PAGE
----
John LOVES the world series.Even though his Dodgers are out. It's kind of sad. I really do feel sorry for him.But what can you do? His family all loves the world series too. And Thurday night we were invited out to his mom and dad's house for pizza and the game. (They don't like to cook..it was take-out.) That's fine by me.Everyone has there own thing- makes- the- world go 'round and all that. So I said I would bring a dessert. I wanted something old fashion and homey. Nothing fancy. So I scoured my cookbooks looking for just the right thing. I've already made them a couple of apple pies so I was kinda burnt out in that department.I'm sure they are too. But I wanted something that gave me the feeling that I was going to see the game at someone's house up in Vermont. With a stiff cold wind blowing, pumpkins glowing from the porch, woodsmoke wafting in the air, leaves tumbling down the road....you get the idea.
Vermont Maple Cake. That was it. From my beloved John Hadamuscin's Special Occasion Cookbook. There were about 4 different books that he wrote. All out of print. I love them so much. One of these days I will do a post and highlight the books for you.In the book it is actually called Buckeye Maple Cake.But I'm not getting a "happy" off of that. So I switched it from Buckeye to Vermont. There you go. That's better. At least it is for me. It's a big cake and it is square. The book said the reason it is square is for "easy transportation to a picnic". That got my attention. Then I got to thinking about it and wondered what's the difference between transporting a round cake or a square cake? Don't ask, I guess.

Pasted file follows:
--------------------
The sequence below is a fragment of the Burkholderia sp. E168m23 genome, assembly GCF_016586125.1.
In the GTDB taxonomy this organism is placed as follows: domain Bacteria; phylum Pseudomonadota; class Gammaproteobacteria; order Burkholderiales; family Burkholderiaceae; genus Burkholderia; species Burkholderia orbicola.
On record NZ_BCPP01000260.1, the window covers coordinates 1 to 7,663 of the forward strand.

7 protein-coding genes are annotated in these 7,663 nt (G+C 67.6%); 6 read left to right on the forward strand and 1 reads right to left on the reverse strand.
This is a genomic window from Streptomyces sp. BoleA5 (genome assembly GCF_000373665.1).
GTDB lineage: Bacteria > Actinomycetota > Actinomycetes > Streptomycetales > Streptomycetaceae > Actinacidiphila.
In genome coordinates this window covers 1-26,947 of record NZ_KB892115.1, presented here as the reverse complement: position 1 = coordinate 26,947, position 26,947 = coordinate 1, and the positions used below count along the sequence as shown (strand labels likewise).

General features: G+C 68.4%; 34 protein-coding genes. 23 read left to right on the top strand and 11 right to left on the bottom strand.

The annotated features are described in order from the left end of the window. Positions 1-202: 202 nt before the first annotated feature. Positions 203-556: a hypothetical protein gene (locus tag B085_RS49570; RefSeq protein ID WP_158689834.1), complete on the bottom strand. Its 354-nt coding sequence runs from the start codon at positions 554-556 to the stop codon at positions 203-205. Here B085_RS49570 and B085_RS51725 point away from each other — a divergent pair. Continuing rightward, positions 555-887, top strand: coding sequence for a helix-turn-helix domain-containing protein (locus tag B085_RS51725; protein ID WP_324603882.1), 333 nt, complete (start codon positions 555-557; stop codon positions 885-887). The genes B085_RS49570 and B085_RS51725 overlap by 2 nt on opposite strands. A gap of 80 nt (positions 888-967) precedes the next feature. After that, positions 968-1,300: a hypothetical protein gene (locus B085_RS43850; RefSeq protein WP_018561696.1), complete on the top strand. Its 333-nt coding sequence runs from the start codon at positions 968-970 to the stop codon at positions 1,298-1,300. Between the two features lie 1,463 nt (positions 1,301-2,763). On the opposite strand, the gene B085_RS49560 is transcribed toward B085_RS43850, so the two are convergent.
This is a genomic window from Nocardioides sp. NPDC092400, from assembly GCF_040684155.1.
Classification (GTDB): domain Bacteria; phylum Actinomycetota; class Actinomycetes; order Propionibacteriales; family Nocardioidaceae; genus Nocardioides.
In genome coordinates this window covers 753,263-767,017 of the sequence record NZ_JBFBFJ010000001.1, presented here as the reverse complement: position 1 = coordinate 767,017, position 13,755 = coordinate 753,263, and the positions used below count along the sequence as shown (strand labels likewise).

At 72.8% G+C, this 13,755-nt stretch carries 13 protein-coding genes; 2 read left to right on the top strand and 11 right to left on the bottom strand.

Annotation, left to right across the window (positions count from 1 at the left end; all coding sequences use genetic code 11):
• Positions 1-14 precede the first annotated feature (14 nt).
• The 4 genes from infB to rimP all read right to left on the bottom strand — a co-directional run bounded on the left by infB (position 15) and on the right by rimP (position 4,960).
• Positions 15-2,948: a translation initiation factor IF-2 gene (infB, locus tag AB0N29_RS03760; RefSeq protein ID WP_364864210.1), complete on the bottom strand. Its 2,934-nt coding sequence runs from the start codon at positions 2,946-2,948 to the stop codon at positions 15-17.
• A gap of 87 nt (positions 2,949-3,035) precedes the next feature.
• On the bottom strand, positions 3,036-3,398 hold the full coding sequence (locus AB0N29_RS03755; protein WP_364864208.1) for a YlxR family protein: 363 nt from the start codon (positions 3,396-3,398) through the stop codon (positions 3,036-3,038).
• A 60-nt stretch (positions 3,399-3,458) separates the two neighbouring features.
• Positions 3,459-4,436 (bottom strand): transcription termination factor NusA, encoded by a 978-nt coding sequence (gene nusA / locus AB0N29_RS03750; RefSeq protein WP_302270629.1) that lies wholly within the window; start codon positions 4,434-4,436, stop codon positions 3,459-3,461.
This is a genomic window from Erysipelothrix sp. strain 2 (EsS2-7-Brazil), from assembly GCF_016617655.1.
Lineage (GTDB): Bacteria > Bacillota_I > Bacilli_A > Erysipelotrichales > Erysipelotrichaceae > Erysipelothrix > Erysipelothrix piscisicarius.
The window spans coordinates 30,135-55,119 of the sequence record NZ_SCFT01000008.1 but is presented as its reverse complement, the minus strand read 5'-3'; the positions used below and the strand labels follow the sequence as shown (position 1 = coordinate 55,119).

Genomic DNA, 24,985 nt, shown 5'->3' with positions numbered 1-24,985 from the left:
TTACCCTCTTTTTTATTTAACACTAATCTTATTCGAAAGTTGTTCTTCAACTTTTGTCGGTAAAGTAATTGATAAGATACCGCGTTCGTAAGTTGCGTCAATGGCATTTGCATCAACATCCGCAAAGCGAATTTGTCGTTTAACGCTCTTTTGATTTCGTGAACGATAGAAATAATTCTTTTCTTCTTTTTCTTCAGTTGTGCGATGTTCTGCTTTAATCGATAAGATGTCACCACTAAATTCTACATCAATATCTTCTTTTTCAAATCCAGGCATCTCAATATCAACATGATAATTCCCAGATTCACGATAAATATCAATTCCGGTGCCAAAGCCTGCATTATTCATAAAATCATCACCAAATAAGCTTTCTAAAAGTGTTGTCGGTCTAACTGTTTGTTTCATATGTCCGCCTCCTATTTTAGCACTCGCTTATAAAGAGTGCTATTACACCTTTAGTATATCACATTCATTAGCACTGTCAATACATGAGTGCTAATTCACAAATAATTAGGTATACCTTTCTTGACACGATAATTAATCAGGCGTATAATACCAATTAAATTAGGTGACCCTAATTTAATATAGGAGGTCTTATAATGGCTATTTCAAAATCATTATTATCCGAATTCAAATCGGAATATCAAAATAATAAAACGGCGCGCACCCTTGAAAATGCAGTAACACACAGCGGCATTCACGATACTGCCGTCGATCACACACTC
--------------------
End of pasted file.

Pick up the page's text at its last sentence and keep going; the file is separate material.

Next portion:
So I made the cake, loaded it up and took it out to the house. There was no woodsmoke, no pumpkins on porches, no dancing leaves,it wasn't even cold. But we had a good time anyway. It's California....what did I expect?
the night will never stay, the night will still go by, though with a million stars you pin it to the sky; though you bind it with the blowing wind, and buckle it with the moon, the night will slip away like sorrow or a tune.